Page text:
Altogether 40 % fewer patients sought help from the Psychiatric Casualty Clinic in Oslo from and including 13 March 2020 up to and including 1 April 2020 as compared with the same period in 2019. The number of consultations for substance abuse and personality disorders was mostly unchanged, while crisis and depression-related consultations declined significantly. The number of involuntary psychiatric admissions remained stable, while voluntary admissions decreased from nine in 2019 to one in 2020. We believe this could be related to the decline in consultations for life crises and depression.
In China, researchers have investigated psychological reactions during the initial phase of the COVID-19 outbreak. The study found that more than half of the respondents to a questionnaire had moderate to severe mental disorders, the most common one being anxiety (1). We cannot make a direct comparison between the conditions in Norway and China, but 7 of 14 patients with COVID-19-related disorders in our study were also assessed as having anxiety.
The accident and emergency department at St. Olavs Hospital reported a 39 % decline in the flow of patients in week 12 as compared with the corresponding week in the preceding year (2). It is interesting that their numbers and ours are so similar. The general public most likely believes that health facilities pose a high risk of infection, and they take the advice on social distancing seriously. The sight of health personnel in personal protective equipment collecting test samples from patients outside the hospital or in a tent contributes to this impression. People may have thought that the health services were overburdened and for this reason chose not to visit the clinic. We do not have data to support this view, and the reasons for changes in help-seeking behaviours during a pandemic should be studied further. Nor can we rule out that the decline in the number of voluntary admissions may have been impacted by a higher threshold for patient admissions during the initial phase of the pandemic.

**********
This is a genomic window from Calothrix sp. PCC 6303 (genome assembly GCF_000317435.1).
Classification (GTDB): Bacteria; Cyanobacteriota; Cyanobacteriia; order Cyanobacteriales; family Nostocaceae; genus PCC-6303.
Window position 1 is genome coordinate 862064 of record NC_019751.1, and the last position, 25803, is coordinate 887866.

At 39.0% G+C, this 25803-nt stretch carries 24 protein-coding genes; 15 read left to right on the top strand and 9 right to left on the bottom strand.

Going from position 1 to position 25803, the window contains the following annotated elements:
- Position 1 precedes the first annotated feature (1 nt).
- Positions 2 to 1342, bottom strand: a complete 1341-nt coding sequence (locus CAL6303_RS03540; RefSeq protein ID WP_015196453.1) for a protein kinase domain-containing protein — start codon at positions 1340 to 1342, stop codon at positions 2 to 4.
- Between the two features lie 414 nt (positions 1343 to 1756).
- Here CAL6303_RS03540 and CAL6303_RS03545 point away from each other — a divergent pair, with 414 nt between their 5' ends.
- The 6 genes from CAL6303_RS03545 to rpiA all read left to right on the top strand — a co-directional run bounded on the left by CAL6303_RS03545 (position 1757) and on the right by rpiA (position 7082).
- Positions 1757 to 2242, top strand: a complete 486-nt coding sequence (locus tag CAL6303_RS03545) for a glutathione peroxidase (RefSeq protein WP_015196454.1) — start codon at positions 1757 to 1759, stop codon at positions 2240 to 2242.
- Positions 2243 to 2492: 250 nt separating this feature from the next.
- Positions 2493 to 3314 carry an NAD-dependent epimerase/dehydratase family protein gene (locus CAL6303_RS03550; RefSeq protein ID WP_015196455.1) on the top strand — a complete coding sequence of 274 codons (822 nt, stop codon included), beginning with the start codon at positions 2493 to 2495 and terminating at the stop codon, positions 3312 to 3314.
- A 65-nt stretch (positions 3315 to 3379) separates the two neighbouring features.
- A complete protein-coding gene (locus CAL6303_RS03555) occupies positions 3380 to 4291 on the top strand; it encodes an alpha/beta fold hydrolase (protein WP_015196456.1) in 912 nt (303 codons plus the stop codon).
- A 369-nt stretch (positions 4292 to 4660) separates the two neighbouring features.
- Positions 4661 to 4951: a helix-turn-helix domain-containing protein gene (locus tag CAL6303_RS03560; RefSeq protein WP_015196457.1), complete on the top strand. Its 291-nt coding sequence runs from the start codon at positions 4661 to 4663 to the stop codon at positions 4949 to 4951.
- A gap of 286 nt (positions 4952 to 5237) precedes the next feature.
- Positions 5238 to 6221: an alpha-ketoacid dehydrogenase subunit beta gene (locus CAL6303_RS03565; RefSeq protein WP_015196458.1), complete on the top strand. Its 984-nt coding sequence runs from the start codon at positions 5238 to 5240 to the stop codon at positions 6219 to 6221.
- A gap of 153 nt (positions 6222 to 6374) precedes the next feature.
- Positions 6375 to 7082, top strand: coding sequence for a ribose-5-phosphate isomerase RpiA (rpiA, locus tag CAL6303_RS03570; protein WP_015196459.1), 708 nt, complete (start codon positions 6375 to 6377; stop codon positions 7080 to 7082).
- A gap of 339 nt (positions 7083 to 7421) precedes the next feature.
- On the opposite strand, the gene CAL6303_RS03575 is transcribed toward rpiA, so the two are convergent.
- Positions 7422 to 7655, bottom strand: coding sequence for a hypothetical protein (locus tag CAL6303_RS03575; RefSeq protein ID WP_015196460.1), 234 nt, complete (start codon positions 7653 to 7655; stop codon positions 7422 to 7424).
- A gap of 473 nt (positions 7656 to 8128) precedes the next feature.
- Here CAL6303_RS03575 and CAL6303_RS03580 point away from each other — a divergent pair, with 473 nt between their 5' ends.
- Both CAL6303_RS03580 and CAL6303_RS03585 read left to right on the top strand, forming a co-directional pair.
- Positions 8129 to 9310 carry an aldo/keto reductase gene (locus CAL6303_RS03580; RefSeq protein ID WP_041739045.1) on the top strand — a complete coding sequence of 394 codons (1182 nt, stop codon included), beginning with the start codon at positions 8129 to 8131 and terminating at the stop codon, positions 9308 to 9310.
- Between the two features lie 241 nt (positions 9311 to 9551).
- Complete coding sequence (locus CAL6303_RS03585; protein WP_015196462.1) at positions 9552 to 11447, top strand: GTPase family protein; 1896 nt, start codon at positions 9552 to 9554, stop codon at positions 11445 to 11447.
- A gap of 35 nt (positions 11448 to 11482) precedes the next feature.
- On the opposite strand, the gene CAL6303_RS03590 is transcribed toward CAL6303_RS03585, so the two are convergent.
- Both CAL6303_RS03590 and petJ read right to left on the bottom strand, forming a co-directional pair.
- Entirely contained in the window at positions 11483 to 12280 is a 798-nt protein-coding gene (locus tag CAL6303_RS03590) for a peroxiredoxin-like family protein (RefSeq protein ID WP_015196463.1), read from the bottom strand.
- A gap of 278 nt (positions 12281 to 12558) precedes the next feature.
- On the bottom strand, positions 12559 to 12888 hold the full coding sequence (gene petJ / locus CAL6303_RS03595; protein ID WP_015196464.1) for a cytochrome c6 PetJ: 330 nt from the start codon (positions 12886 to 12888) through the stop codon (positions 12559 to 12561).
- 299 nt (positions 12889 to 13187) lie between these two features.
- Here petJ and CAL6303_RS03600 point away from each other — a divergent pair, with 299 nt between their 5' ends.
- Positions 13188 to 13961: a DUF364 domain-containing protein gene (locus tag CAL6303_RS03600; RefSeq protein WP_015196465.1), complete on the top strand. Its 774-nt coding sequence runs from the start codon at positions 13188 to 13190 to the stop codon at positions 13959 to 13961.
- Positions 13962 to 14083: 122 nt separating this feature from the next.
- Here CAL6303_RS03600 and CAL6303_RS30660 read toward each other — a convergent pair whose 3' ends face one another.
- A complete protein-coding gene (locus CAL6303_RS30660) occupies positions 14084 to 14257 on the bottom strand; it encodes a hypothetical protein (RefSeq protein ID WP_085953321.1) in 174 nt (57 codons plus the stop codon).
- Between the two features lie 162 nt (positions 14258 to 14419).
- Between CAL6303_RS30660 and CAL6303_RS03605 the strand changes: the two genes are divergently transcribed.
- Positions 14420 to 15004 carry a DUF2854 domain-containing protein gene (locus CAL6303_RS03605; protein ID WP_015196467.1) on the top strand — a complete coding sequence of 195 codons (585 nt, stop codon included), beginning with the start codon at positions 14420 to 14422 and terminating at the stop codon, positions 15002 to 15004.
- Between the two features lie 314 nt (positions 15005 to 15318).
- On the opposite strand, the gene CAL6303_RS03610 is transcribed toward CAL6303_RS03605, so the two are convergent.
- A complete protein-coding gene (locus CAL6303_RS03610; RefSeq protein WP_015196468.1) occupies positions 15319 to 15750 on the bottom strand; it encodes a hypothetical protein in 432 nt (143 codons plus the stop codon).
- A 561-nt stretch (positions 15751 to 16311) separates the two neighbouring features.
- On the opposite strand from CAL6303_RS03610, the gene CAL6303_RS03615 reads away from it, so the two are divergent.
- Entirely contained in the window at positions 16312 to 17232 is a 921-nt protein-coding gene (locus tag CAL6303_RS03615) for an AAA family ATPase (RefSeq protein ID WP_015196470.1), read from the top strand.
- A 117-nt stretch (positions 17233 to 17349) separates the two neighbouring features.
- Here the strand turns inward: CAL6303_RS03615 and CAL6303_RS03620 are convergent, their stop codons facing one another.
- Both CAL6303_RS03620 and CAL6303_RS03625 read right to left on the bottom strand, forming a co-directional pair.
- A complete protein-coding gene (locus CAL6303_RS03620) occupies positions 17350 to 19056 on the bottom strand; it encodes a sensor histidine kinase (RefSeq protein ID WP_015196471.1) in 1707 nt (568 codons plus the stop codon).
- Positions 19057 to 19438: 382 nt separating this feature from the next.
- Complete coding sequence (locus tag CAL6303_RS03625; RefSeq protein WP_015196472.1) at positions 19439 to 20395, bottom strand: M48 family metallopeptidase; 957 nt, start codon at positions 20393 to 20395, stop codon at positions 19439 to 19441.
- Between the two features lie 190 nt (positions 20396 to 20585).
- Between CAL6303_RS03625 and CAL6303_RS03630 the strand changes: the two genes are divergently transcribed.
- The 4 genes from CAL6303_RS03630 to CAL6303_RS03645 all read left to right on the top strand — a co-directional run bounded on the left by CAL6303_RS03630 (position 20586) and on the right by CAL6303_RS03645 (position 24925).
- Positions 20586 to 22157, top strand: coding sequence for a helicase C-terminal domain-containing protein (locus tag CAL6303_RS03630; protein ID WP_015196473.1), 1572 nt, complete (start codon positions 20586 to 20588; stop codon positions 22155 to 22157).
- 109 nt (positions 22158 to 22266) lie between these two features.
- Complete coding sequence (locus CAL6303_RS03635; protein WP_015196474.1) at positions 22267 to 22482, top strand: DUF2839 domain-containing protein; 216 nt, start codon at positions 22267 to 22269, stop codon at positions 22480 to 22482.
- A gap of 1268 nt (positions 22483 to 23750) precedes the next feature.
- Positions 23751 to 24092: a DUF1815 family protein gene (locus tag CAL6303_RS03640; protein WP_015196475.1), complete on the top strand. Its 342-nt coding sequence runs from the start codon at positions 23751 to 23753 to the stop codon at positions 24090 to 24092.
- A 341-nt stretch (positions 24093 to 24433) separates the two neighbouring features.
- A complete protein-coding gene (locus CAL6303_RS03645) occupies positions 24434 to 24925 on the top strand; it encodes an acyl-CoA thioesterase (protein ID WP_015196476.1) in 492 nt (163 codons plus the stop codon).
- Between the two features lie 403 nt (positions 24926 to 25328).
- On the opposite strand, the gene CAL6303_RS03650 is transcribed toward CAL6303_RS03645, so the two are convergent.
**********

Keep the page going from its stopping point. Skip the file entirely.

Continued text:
A literature review shows that quarantine in the short term can lead to depression, anxiety, anger and worry (3). These are normal reactions to quarantine. It is therefore important that the general public is informed about normal psychological crisis reactions during times of hardship, and this may prevent such reactions from being interpreted as mental illness. Providing sound information is a strategy that can also protect against long-term emotional distress and malaise (4).
In the book Psychology of Pandemics (5), Taylor writes that the extent of the psychological impact of a pandemic on the population is underestimated. Crisis reactions and depression in connection with bereavement, loss of employment and income, family conflicts, isolation and relocation are all to be expected, not only during the pandemic, but also in its aftermath.
The strength of this study is that the numbers stem from a randomly selected accident and emergency department setting that serves a relatively large population, which increases the study's validity. The weakness is that the amount of data is small, making it difficult to perform reliable statistical analyses.